Pip requested Herbert to help him learn to become a gentleman, and, after a feast, the two agree to live together. Herbert subtly corrects Pip’s poor table manners and tells him the whole story of the sordid life of Miss Havisham. When she was young, her family fortune was misused by her unruly half brother, and she fell in love with—and agreed to marry—a man from a lower social class than her own. This man convinced her to buy her half brother’s share of the family brewery, which he wanted to run, for a huge price. But on their wedding day, the man never appeared, instead sending a note which Miss Havisham received at twenty minutes to nine—the time at which she later stopped all her clocks. It was assumed that Miss Havisham’s lover was in league with her half brother and that they had split the profits from the brewery sale. At some later point, Miss Havisham had adopted Estella, but Herbert did not know when or where this happened.
The next day, Pip visited the unpleasant commercial world of the Royal Exchange before going to Matthew Pocket’s house to be tutored and to have dinner. It was here that Pip first met Bentley Drummle, a future baronet who is oafish, ruthless, arrogant and unpleasant. Joe comes to visit Pip in London. Because Pip worries that Joe will disapprove of his opulent lifestyle and that Drummle will look down on him because of Joe. This attitude causes unease and hidden tensions and Joe’s visit became unnecessarily strained and awkward. Joe tried to interest Pip by telling him the latest news from home: Wopsle, for instance, had become an actor. But Pip became annoyed with him until Joe mentioned that Estella had returned to Satis House and that she wished to see Pip. Pip suddenly felt more kindly toward Joe, but the blacksmith left London before Pip could make amends by improving his behavior. Hoping to see Estella and to apologize to Joe, Pip travelled home, forced to share a coach with a pair of convicts. When he arrived at his hotel, he read a notice in a newspaper from which he learned that Pumblechook was taking credit for his rise in status.
Pip’s life in London was extremely busy – full of dinner parties in castles with moats, encounters with strange housekeepers, trips to the theater, etc. He spent way too much money, so his debts just kept on piling up. Occasionally, he would take a break from his London life and would return home to visit Miss Havisham. He was also forced to return home to attend his sister’s funeral. Back at home, though, Pip was once again too ashamed of his poor, “common” brother-in-law Joe to want to be seen in public with him.
Meanwhile, Estella was off touring the world and becoming a lady. She had grown to be even more gorgeous than ever and she has been sent to London so that she could be closer to other eligible bachelors.
On his 21st birthday, Jaggers gave Pip a 500-pound annual allowance (which would be a lot of money back then) and told Pip that his benefactor would soon reveal himself. Pip decided to use this new money to help Herbert secure a job.
Though he continued to long for Estella, she continued to deny him love. Then, one night on his 23rd birthday when it was dark and stormy outside and when Pip was in the midst of thinking about Estella, a stranger arrived, as if out of the blue. This stranger was Pip’s benefactor. This stranger was Abel Magwitch…the CONVICT that Pip had helped when he was only six years old! This ended the second part of Pip’s expectations. He was sorely disappointed that it was Magwitch who was his benefactor all these years and not Miss Havisham as he had always assumed.
Abel Magwitch had been transported to New South Wales where he eventually became wealthy. There was a warrant out for Magwitch’s arrest in England, and he would be hanged by the neck if he was caught. Pip and his friends, Herbert Pocket and Startop hatch a plan for Magwitch to flee by boat. Pip also discovered, to his utter astonishment that Estella was the daughter of Magwitch. Mr. Jaggers had defended Molly in a murder charge and she later became his housemaid in gratitude for his help. It was Molly who gave up her daughter to be adopted by Miss Havisham.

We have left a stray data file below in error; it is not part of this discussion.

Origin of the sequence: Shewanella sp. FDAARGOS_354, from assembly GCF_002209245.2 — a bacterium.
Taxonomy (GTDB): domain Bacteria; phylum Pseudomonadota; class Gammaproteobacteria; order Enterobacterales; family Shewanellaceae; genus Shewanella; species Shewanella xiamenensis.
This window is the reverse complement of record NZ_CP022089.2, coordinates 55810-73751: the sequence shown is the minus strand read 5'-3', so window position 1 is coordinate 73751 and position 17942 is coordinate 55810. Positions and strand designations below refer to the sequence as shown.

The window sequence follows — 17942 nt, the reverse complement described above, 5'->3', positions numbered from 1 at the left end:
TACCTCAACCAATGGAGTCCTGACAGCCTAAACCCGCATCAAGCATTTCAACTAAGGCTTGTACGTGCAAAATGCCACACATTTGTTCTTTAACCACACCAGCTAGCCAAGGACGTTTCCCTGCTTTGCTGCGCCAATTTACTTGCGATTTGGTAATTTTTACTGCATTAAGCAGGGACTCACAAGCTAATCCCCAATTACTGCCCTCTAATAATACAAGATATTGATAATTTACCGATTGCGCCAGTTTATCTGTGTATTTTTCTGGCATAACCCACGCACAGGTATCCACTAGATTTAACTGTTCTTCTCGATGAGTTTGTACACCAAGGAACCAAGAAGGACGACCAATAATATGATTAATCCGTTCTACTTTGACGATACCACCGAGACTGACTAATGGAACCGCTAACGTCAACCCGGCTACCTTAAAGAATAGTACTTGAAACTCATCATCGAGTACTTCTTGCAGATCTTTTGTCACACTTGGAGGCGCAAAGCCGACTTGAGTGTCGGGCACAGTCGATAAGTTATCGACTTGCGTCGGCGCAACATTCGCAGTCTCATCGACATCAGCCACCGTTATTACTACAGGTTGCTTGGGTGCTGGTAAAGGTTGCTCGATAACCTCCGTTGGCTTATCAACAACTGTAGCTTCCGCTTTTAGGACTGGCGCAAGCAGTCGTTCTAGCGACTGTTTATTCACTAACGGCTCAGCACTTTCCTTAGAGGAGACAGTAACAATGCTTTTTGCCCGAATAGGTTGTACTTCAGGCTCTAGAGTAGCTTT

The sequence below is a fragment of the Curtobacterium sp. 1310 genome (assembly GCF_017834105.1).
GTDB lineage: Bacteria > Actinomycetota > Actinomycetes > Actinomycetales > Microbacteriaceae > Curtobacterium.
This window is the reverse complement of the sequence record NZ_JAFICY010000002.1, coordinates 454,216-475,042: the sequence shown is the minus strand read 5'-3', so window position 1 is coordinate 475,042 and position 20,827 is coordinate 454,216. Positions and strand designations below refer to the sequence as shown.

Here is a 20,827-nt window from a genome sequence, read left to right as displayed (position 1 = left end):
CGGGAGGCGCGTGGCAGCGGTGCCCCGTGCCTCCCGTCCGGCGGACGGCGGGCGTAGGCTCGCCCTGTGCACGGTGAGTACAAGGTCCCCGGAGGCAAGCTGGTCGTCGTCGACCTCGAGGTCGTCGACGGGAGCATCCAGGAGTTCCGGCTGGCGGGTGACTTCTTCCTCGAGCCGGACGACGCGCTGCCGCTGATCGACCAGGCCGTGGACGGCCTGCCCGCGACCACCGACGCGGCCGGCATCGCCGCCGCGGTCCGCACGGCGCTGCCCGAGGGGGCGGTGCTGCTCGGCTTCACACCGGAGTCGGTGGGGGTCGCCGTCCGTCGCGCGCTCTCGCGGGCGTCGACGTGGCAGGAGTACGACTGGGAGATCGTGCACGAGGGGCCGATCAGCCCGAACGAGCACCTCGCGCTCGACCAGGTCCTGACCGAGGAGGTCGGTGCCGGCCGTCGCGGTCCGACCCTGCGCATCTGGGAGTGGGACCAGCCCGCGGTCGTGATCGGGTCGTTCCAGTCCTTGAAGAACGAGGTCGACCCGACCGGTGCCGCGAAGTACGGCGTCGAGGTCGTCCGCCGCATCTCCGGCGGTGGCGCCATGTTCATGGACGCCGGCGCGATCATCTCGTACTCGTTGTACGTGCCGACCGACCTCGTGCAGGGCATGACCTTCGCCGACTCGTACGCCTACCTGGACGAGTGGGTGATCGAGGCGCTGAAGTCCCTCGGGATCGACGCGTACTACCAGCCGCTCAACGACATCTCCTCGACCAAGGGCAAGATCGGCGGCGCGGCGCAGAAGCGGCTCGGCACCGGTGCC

Pip had learned by now that Miss Havisham’s fiancé had jilted her, resulting in her strange behavior and her desire to have revenge on the male sex by using Estella to break Pip’s heart. He confronted Miss Havisham with Estella’s history.
Here is a quoted snippet, from the novel of their last conversation:
Pip: It seems that these past few years,I have been harboring an illusion. More than one, in fact… And you humored them. You led me on…
Miss Havisham: Yes, I led you on.
Pip: Was that kind?
Miss Havisham: Who am I, for God’s sake, that I should be kind?
At the end of the story, Miss Havisham was ridden with intense guilt and shame for her betraying ways and begged for forgiveness from Pip and he accepted her apology even though he had suffered much at her hands. He was suddenly overcome by pity and immense sadness for this pathetic creature who was surrounded by all the luxuries that wealth could buy but one who had enjoyed not a moment’s happiness or peace of mind. In a fit of depression and remorse, Miss Havisham managed to accidentally set her wedding dress on fire. She began to scream in fear like a demented banshee and rushed helter-skelter around the room in an attempt to save herself – her entire being was being quickly eaten away by the hungry flames of the gathering inferno that lapped around her. Pip made a valiant effort to save her but she eventually died from her extensive injuries, lamenting her manipulation of Estella and Pip.
Miss Havisham had longed dearly for Death, on all the days of her waking life. As we all know, Fate is tricky and often faithless – she is a temperamental, tempestuous woman. When “The Grim Reaper” (Death) finally did come, with a greedy, mocking smile on his skeletal face, to take Miss Havisham’s soul away, this tortured, horrible death was certainly not the way she had imagined she would die.
The fact is simply this – Life is Unfair, it is true and we can do nothing much to change its course – it is the way we react to the unfairness that matters. WE CAN DELIBERATELY CHOOSE TO DO WHATEVER WE WANT IN OUR LIVES BUT WE CANNOT CHOOSE THE CONSEQUENCES OF OUR ACTIVE CHOICES. IN THE END, IT IS ALL ABOUT MATURITY, ACCOUNTABILITY AND TAKING RESPONSIBILITY FOR OUR OWN ACTIONS. MOST PEOPLE CALL IT ‘KARMA’ – SO DO I.